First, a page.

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Education news and notes from Tampa Bay and Florida

Florida remains on the fence as other states recommit to PARCC



In the face of numerous stories about defections -- Georgia left last week, and Indiana announced its plan to quit on Monday -- leaders of the Partnership for Assessment of Readiness for College and Careers (PARCC) Governing Board held a press call Monday to stress that the testing consortium remains vital.

"We are on time and on task," said chairman Mitchell Chester, Massachusetts commissioner of education. "We are making substantial progress on all fronts."

He announced that 14 states and the District of Columbia have recommitted to full field testing of the Common Core-related exams in 2013-14, and to full implementation the following year. Florida was no longer on the list, which included Arizona, Arkansas, Colorado, Illinois, Louisiana, Maryland, Massachusetts, Mississippi, New Jersey, New Mexico, New York, Ohio, Rhode Island, Tennessee and D.C.

Many of those cheering PARCC were Florida education commissioner Tony Bennett's colleagues from Jeb Bush's Chiefs for Change, including commissioners from Tennessee, Rhode Island and New Mexico.

"This is going to be what I think could be called tests worth taking," Rhode Island's Deborah Gist said, also suggesting that PARCC offers cost effectiveness by having several states working together on testing.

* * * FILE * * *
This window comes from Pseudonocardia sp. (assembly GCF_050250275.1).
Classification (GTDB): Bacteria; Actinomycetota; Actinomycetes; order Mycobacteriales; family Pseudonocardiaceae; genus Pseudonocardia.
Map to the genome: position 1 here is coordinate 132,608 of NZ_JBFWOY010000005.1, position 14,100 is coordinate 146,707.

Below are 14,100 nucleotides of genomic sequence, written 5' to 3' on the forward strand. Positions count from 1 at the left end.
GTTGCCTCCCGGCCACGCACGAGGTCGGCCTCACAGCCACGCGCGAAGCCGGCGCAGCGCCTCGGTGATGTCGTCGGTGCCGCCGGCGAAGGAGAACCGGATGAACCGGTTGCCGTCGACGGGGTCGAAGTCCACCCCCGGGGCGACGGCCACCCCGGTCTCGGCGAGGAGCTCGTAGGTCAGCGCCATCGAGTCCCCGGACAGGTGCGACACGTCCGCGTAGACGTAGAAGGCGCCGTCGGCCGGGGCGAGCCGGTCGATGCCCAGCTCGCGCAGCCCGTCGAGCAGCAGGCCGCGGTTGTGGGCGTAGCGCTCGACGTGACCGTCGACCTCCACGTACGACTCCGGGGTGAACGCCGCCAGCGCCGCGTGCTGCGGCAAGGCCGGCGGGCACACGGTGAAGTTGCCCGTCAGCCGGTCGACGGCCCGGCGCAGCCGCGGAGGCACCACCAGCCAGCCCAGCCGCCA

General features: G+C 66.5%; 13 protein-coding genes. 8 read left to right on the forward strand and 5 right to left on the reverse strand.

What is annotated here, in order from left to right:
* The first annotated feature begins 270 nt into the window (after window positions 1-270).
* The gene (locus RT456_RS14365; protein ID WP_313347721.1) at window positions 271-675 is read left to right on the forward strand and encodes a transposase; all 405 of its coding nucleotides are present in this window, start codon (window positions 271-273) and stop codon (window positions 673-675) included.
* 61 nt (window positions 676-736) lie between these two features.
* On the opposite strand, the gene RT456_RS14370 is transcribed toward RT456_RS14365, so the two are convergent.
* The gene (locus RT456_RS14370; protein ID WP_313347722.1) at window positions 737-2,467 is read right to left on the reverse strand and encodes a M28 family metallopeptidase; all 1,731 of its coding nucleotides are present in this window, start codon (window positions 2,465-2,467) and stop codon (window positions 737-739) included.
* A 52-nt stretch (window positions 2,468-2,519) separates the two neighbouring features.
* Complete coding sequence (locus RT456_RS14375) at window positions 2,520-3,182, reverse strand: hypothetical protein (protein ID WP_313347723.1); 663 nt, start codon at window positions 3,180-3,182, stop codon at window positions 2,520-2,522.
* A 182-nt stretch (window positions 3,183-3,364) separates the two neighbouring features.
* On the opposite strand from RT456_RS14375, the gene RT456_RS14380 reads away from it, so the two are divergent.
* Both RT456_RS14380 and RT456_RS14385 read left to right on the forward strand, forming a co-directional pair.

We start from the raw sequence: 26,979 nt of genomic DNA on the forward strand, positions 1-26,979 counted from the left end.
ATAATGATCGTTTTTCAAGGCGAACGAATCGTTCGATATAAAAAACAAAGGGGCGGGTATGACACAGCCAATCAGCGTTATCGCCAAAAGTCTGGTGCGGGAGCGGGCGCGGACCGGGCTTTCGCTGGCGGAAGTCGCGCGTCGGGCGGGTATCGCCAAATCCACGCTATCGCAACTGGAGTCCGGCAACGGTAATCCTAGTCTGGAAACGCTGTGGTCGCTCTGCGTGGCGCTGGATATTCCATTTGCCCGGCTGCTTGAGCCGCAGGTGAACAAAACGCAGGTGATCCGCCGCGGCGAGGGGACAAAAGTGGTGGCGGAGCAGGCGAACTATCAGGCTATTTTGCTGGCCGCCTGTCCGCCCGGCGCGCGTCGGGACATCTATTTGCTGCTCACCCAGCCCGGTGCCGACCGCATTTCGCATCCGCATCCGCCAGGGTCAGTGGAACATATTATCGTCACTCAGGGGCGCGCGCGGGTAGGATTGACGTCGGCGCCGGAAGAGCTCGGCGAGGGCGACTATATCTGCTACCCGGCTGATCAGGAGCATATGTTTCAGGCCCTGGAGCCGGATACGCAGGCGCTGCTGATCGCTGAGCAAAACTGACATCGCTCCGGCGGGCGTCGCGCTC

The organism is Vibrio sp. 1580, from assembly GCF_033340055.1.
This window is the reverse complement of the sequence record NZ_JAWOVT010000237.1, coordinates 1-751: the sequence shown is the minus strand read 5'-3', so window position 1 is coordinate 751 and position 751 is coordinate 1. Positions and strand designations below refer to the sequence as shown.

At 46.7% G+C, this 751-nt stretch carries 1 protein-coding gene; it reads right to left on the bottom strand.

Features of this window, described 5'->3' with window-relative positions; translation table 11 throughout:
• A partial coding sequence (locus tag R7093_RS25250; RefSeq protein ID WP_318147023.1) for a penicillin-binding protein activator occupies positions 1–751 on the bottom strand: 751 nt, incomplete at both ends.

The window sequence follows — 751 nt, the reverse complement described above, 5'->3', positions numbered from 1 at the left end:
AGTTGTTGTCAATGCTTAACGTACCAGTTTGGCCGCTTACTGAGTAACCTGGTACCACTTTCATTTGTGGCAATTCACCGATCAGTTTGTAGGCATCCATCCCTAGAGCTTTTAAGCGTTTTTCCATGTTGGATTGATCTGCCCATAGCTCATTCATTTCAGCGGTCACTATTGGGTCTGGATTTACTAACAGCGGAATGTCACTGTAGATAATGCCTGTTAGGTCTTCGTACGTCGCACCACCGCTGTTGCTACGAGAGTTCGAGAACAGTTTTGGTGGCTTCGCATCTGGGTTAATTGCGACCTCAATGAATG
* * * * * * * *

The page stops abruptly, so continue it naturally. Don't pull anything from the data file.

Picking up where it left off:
Florida's top lawmakers have called on Bennett, once a top PARCC supporter, to abandon the consortium, saying the tests will take too much time and require a hefty investment in technology that Florida schools do not yet have. Bennett, who has been investigating alternatives for several weeks, has yet to weigh in.

"We continue to review assessment options including PARCC and will make the best decision for Florida students," Bennett spokesman Joe Follick told the Gradebook. "We appreciate the continued excitement and commitment of lawmakers and educators as we move toward implementing Common Core State Standards."

Follick said Bennett continues to confer with lawmakers, the governor and other state leaders as he makes sure "that the assessment selection is the right fit." He did not have a time frame for an announcement, except to say the commissioner seeks to act "as soon as practical so we can have a strong assessment in place."

[Last modified: Monday, July 29, 2013 4:20pm]


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